WASHINGTON, Nov 6 (Reuters) - U.S. Republicans may add a leading ally of President Donald Trump to the House Intelligence Committee, Representative Jim Jordan, to strengthen their defenses as the impeachment investigation against the president goes public.
An aide to House Republican Leader Kevin McCarthy confirmed a report by CBS News that McCarthy was eyeing making temporary adjustments to the Republican membership of the Democratic-led intelligence panel, which will begin holding public impeachment hearings next week.
Jordan, an argumentative former assistant college wrestling coach and former leader of the conservative House Freedom Caucus, has proven himself adept at the public defense of Trump throughout the first part of the inquiry.
He has been a near constant attendee at closed-door depositions of witnesses being conducted by the House intelligence, oversight and foreign affairs committees, talking frequently to reporters afterward and defending the president on television as well.
Democrats, who have the majority in the House, are planning for the public hearings stage of the inquiry to be conducted only by the intelligence committee, which Jordan does not currently belong to. He is the top Republican on the oversight committee.
Jordan told reporters on Wednesday that it's "up to Leader McCarthy" whether he is added to the intelligence panel. "I'm going to help no matter what," he said.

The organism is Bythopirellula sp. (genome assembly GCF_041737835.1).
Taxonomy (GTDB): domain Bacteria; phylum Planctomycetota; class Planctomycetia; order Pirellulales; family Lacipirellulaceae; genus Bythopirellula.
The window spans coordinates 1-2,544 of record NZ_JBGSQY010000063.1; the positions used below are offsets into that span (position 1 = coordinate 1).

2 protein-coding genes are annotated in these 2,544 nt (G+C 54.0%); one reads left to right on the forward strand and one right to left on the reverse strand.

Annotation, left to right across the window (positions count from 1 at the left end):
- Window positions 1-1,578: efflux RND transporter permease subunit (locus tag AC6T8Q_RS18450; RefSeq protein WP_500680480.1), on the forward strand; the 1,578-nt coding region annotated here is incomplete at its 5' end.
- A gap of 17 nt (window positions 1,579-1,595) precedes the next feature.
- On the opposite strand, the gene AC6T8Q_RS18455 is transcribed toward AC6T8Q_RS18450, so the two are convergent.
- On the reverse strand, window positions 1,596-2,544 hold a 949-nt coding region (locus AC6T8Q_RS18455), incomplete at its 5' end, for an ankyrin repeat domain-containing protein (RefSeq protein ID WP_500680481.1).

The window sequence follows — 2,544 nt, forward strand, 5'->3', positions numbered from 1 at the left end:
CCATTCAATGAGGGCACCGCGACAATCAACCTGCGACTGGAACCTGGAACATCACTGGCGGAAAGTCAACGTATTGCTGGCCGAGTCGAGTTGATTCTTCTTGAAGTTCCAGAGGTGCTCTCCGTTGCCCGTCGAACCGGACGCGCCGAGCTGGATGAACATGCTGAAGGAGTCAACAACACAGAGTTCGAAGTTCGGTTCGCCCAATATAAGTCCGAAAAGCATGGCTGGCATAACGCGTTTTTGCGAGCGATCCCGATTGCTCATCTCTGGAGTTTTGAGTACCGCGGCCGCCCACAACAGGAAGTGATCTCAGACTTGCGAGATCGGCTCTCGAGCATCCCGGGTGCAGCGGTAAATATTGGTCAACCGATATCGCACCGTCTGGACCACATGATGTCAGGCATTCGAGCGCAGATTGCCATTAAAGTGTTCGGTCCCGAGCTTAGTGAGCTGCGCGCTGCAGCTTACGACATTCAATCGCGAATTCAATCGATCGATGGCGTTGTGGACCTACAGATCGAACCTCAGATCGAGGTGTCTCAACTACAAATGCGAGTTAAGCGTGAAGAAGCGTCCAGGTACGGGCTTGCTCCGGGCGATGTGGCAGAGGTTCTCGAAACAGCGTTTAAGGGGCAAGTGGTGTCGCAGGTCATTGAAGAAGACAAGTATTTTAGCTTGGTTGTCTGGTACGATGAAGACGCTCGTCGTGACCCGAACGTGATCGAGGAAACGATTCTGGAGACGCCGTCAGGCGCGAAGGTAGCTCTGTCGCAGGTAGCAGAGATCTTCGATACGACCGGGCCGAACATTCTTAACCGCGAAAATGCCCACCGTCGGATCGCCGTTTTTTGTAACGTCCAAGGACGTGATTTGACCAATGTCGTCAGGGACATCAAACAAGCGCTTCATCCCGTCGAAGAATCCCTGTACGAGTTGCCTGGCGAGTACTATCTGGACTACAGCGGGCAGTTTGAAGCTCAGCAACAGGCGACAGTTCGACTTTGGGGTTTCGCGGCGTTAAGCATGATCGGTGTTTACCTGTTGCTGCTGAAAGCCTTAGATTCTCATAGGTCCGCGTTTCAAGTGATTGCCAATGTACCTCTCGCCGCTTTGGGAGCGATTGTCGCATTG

RELATED: Rep. Jim Jordan
On "Fox & Friends" on Tuesday, Jordan said: "I want to help the country see the truth here, that President Trump didn't do anything wrong. And what the Democrats are doing is partisan, it's unfair and frankly, it's ridiculous."
Democrats in the House launched an impeachment investigation after an intelligence official made a whistleblower complaint about a July 25 telephone call in which Trump pressed his Ukrainian counterpart to investigate political rival Joe Biden and his son, Hunter Biden.
Republican Trump has denied wrongdoing and accused Democrats of unfairly targeting him in hope of reversing his surprise victory in the 2016 presidential election.
Jordan's presence on the intelligence committee could greatly increase the drama at public hearings.
Jordan says the Democratic chairman of the intelligence panel, Representative Adam Schiff, should have to answer questions about his staff's early contacts with the whistleblower. (additional reporting by Richard Cowan) Editing by Ross Colvin and Bill Berkrot)